Coaching Son’s Is One Of The Hardest Roles For A Dad

Being a father to two teenage boys means you take on many roles like role model, caregiver, servant, and plumber. Plumber you ask. I’ve had to unblock a few toilets and it’s definitely NOT the highlight of being a father.

But I’ll stop there for good reason.

Being involved in their lives as much as possible means I’ve taken on several different roles during this wild ride called parenthood. And I’ve had to evolve over time as father and husband.

And it’s never been a smooth transition from one role to the next because I’ve been dragged kicking and screaming into the next phase. It’s not pretty but I eventually get there.

When my kids were younger and started to run around, they got involved in youth sports, mostly soccer and basketball. Which meant driving to practices, buying snacks, stalking the sideline, and making small talk with other parents.

But here’s the kicker. Being tall, an extrovert and a personal trainer meant I was perfectly suited to taking on one of the difficult roles of being a father, coaching my boys.

Coaching your own children leads to some blurred lines. When does being a coach stop and being a father begins? Or vice versa. It can be confusing for the parent and child.

Coach Dad

My first experience with coaching my kids was with Upward soccer, which is a sports program for churches. Not knowing much about soccer or coaching kids, it was an eye-opening experience. Upward has a set program to implement during practices and games.

Even though things were set, the kids had to listen and try to understand. And anyone who’s a parent knows how hard it is to make your own kids listen, let alone anyone else’s. Combined with my Australian accent, it made for some fun times.

But with my kids being young, the blurred lines between coach and dad wasn’t a big deal. Telling them what to do at home or the sporting pitch was all the same to them.

Coach or Dad?

My son’s school was looking for a 6th grade basketball coach because they had more players than coaches. The organizing committee reached out to all the parents of this team without a coach to see who would step up. No one did.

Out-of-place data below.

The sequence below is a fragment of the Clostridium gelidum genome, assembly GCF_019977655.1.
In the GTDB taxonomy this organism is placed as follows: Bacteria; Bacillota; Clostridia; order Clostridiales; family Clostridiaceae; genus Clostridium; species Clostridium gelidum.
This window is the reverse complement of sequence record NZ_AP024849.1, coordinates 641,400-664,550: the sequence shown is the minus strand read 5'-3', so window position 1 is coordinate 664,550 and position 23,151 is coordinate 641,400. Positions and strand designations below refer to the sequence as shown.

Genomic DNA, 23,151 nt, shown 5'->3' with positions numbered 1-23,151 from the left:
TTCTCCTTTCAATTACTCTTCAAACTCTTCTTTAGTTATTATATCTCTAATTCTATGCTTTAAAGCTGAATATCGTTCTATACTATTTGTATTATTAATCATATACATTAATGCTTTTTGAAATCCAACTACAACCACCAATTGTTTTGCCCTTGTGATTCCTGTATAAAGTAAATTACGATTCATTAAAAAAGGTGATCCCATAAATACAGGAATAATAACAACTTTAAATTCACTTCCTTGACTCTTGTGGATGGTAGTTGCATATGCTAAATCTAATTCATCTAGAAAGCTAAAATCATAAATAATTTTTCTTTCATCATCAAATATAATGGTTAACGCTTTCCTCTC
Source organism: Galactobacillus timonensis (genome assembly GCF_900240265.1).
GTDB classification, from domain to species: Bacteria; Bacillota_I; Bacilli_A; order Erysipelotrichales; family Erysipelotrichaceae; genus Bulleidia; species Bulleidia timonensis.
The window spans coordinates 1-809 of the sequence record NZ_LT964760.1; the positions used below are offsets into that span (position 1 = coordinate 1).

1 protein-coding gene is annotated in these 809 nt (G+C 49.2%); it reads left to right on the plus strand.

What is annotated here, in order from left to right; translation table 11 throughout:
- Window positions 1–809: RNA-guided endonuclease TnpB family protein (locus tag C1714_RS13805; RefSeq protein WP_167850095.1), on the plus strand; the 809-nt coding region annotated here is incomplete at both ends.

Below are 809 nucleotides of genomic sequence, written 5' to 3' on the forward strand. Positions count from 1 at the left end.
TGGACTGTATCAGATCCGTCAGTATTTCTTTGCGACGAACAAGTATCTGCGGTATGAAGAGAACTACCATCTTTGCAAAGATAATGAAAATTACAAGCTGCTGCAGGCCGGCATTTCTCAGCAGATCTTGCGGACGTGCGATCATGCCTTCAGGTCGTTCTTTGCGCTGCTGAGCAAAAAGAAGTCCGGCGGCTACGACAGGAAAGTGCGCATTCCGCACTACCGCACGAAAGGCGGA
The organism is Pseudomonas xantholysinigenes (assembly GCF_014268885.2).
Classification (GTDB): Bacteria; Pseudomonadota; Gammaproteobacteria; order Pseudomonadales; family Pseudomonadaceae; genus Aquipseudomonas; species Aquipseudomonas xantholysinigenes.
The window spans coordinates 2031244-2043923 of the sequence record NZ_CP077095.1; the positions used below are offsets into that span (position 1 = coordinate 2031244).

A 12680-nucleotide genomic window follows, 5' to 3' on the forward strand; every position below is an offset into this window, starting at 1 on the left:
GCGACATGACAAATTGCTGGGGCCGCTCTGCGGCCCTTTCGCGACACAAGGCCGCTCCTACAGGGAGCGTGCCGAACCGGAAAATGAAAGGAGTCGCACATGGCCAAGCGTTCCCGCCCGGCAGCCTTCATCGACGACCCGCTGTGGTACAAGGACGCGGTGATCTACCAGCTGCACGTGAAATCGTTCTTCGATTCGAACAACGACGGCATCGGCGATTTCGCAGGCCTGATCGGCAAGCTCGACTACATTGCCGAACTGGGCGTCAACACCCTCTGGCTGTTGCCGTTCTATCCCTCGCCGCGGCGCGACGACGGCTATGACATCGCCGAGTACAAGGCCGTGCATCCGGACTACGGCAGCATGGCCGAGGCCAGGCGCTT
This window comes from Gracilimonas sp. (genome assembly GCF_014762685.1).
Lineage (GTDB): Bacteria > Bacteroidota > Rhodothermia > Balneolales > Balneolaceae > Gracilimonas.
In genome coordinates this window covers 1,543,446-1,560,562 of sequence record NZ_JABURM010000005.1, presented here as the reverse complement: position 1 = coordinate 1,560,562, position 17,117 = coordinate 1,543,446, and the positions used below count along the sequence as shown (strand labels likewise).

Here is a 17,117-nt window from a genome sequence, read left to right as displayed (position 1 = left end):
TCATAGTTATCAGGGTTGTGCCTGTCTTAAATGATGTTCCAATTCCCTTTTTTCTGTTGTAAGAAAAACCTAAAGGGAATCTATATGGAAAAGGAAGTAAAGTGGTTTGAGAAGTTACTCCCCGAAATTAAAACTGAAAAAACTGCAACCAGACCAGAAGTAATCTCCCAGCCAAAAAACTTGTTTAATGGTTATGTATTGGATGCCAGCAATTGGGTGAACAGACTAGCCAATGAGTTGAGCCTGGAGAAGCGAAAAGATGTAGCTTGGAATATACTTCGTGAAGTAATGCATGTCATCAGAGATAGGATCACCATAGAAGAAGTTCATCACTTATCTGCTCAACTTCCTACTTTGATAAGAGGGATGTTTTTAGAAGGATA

So, facing the prospect of our son NOT playing the sport he loves, my wife and I volunteered to coach basketball. But here’s the thing.  We both knew diddly squat about coaching basketball and we both had to learn the basics fast.

Let’s just say the learning experience was steep and not always pretty.

If my memory serves me correctly, I think we only won 2 or 3 games out of 10 and got in handed to us in the other games. Because being an inexperienced basketball coach on the sideline meant I was not always ready when other teams adjusted or played a certain way.

This lead to me throwing hissy fits at the ref’s and my players out of frustration. Let’s say I wasn’t on my best behavior and didn’t set the best example. After coaching 10 games of basketball, I can understand why coaches completely lose the plot.

On the way home from one of our losses, my son asked me why I yelled at him during the game. He wasn’t hustling back on defense after a missed shot and I let him know all about it. Because when the team knows he’s the coach’s son, I needed to be careful NOT to treat him any differently.

This is how I responded

The game is over, and I yelled at you for a reason. I’m not in coach mode anymore, I’m you dad now. So, let’s drop it.”

I don’t blame him for asking because the line between coach and dad is a fine one.

5 Lessons I Learned From Being Coach Dad

Coaching is hard enough when you know the ins and outs of a particular field but when you know diddly, it’s a challenge. Add to that coaching 13 pre teenage impressionable boys it was great learning experience for me.

But it did ruin basketball for me for a while because I was analyzing games as a coach and not enjoying it as a fan. Coaches, can you relate?  Anyway, in no particular order, here’s what I learnt…..

You need to set clear boundaries

This is something I learnt the hard way because it’s hard to turn off the coach switch and turn on the dad switch. But this needs to be done to make parenting and coaching easier.

You’re always being watched

A few occasions l let slip an s or f word slip if something didn’t go the team’s way. Although some of the kids found it funny, neither my wife nor kids were impressed.

Coaching kids is hard

Being young, impressionable with raging hormones all over the place, it’s hard to get them to listen and pay attention. I had to be on top of my game and extremely patient so as to not lose my cool.

Winning is not everything

Don’t get me wrong, I like to win as much as the next guy. But getting the team to play together, teaching them the fundamentals and being good teammates to each other is important too.

Sometimes winning gets in the way of teaching these lessons. Learning and teaching means not every win is on the scoreboard.

Don’t forget it is a game

Yes, winning is important but playing and having fun is equally important. Winning is fun but this shouldn’t get in the way of the kids enjoying the game and each other.

Wrapping Up

Coaching is an enjoyable experience and one where you will learn a lot about yourself and others. Because when the heat is on all eyes are on you and you better be ready for this responsibility. 

4 Comments

  1. Monica Arredondo

    Wait, you have an Australian accent? Great article, coach!

  2. Dimitrius Glenn

    Nice article Coach! Always keeping things in a realistic perspective. Thank you for your presence.

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